Current Issue - Spring/Summer 2013
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Now is the Time to Review Your Pruning NeedsCertified Arborist, John Dale prunes a photinia hedge.
Spring is a great time to prepare your landscape for outdoor summer activities by removing hanging and dead limbs from you shade trees. Beautify your ornamental trees and shrubs by pruning to improve their form, function and health.
Now is the time to schedule pruning to:
Think About Soil Health Care
To keep all trees, shrubs, plants and lawns healthy, the best place to start is from the ground up! By starting with improving the environment in which your plants live, you will enjoy healthier plants in your landscape. Call to arrange an appointment to discuss our new Soil Health Programs.
The Acorn Woodpecker(Special thanks to client Dr. Rick Mishaga, wildlife ecologist, for writing this article)
The Acorn Woodpecker
If you have been exploring in an Oregon white oak woodland you may have encountered this noisy native woodpecker. The Acorn woodpecker is nine-inches long, with a black head, back, wings and tail, white forehead, throat, belly and rump. The eyes are white. The adult male has a red cap starting at the forehead. The white neck, throat and forehead patches are distinctive identifiers. In fact Woody Woodpecker was said to be based on an acorn woodpecker.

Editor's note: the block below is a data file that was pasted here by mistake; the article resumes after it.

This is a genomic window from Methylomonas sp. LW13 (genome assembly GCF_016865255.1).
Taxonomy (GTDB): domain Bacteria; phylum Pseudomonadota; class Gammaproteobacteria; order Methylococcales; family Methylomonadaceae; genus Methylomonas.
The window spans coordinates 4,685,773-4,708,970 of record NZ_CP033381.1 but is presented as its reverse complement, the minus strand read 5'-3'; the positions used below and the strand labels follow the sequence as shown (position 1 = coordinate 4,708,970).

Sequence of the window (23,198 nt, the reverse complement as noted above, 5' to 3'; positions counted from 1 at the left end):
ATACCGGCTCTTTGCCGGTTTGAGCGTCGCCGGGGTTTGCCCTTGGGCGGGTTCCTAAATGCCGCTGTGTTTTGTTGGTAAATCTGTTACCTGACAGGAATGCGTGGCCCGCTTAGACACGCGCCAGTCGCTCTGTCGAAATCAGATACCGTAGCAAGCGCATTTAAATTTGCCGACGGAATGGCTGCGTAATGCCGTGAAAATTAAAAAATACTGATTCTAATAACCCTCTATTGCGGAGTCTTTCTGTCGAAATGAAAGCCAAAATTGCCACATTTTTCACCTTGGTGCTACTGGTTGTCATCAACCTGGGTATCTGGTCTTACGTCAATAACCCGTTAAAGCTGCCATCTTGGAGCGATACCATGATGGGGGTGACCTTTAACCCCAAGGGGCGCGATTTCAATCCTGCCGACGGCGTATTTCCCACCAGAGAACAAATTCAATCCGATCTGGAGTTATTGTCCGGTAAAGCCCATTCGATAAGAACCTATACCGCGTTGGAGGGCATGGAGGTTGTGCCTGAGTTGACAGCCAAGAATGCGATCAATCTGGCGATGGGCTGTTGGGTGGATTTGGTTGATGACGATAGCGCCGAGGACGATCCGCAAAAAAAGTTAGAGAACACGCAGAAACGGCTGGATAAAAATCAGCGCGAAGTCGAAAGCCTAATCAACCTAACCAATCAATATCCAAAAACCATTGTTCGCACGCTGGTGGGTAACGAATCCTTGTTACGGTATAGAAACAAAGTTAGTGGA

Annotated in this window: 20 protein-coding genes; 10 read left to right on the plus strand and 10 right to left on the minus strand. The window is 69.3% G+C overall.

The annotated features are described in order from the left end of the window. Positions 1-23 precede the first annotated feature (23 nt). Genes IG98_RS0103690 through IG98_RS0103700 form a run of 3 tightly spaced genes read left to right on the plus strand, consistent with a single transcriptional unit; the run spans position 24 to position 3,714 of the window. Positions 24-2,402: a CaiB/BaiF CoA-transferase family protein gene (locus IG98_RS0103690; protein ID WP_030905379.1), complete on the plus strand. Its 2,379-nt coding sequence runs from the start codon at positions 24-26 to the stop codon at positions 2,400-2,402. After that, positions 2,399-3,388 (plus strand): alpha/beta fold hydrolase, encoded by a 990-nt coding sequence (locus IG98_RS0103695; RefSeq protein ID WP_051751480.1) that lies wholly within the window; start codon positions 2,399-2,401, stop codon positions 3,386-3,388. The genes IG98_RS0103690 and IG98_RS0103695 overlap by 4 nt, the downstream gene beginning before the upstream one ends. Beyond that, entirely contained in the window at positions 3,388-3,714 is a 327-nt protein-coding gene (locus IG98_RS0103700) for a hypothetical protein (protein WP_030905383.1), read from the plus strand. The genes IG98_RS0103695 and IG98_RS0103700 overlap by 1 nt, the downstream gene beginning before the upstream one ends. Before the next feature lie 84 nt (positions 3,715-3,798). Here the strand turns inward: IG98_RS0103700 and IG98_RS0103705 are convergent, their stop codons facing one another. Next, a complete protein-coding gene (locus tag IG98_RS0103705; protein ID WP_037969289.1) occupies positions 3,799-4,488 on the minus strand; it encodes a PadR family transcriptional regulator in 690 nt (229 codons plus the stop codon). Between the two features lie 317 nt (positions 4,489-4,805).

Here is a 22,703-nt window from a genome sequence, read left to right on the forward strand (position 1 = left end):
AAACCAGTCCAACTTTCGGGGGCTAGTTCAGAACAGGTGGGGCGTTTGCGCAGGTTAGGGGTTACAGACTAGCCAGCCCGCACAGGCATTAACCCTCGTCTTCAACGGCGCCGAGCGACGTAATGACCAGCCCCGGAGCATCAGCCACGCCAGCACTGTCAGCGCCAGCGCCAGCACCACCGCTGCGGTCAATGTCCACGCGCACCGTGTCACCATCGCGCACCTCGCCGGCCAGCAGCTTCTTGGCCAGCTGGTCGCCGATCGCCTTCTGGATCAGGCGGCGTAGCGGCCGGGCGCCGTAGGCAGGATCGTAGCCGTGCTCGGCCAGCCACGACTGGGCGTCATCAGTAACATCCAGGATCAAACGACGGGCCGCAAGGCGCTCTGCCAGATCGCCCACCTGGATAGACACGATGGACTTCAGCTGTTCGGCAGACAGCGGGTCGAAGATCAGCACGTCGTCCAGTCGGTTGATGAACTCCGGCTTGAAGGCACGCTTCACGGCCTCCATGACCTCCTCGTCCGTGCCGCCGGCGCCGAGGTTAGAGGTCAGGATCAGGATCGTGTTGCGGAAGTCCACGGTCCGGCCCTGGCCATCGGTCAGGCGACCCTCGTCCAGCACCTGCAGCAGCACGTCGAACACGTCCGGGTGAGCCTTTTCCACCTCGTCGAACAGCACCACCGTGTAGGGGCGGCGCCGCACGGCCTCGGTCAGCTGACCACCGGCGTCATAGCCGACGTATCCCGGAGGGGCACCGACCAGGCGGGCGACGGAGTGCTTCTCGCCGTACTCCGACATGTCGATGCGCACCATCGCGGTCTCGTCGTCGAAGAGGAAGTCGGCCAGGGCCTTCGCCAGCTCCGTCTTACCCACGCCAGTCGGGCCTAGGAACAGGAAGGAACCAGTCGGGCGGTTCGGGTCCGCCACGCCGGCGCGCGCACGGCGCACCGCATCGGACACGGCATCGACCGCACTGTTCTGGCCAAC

This non-migratory species is distributed in western North America
where large oaks are present. In Oregon, the acorn woodpecker is associated
with oak savannahs or mixed oak woodlands and, in the Portland area,
the species is near its northern distribution limit. It also occurs in
California, Arizona, New Mexico, Mexico and is through scattered parts
of Central and northern South America.
While most woodpeckers tend to be monogamous, Acorn woodpeckers are
unique for its communal living and its habit of storing acorns. In this
species, breeding and non-breeding birds live together in groups that
use one nest cavity and defend one territory that includes acorn storage
areas called granaries.
The acorn woodpecker’s diet varies throughout the year. In the
spring and early summer, the acorn woodpecker drills trees and feeds
on sap and insects. It captures insects by fly catching, i.e., flying
out from a perch and grabbing any insects that happen to be flying by.
By midsummer green acorns replace sap and insects as the dietary staple.
In early fall, the woodpeckers will store ripening acorns in small holes
that they have excavated in oak or other tree trunks. During the winter,
these stored acorns serve are their primary food source.
The distribution and abundance of acorn woodpeckers is limited by the abundance of large oaks for nesting and roosting cavities and by oak savannah communities for critical food resources. In northern Oregon where there is only one species of large native oak, the Oregon white oak (Quercus garryana), the acorn woodpeckers survival is subject to the vagaries of weather that can influence acorn crop production and to the loss of oak savannah habitat through land clearing, urbanization, and the invasion of Douglas-fir.
(From Top) Apple Rust, Incense Cedar Rust Slime, Cedar Rust, Crabapple Rust
(Top) Long needles in bundles of three (Below) Willamette Valley Ponderosa Pine orange/red bark has large scaly plates
Be on the Lookout for Rust Diseases
Rusts are fungal diseases that infect many hosts, including birch, cottonwood, cypress, false cypress, fuchsia, hawthorn, juniper, pine, poplar, rhododendron, rose, and spruce. Common rusts in our area include; Incense cedar-pear (and crabapple) rust, Western gall rust, rose rust, hollyhock rust.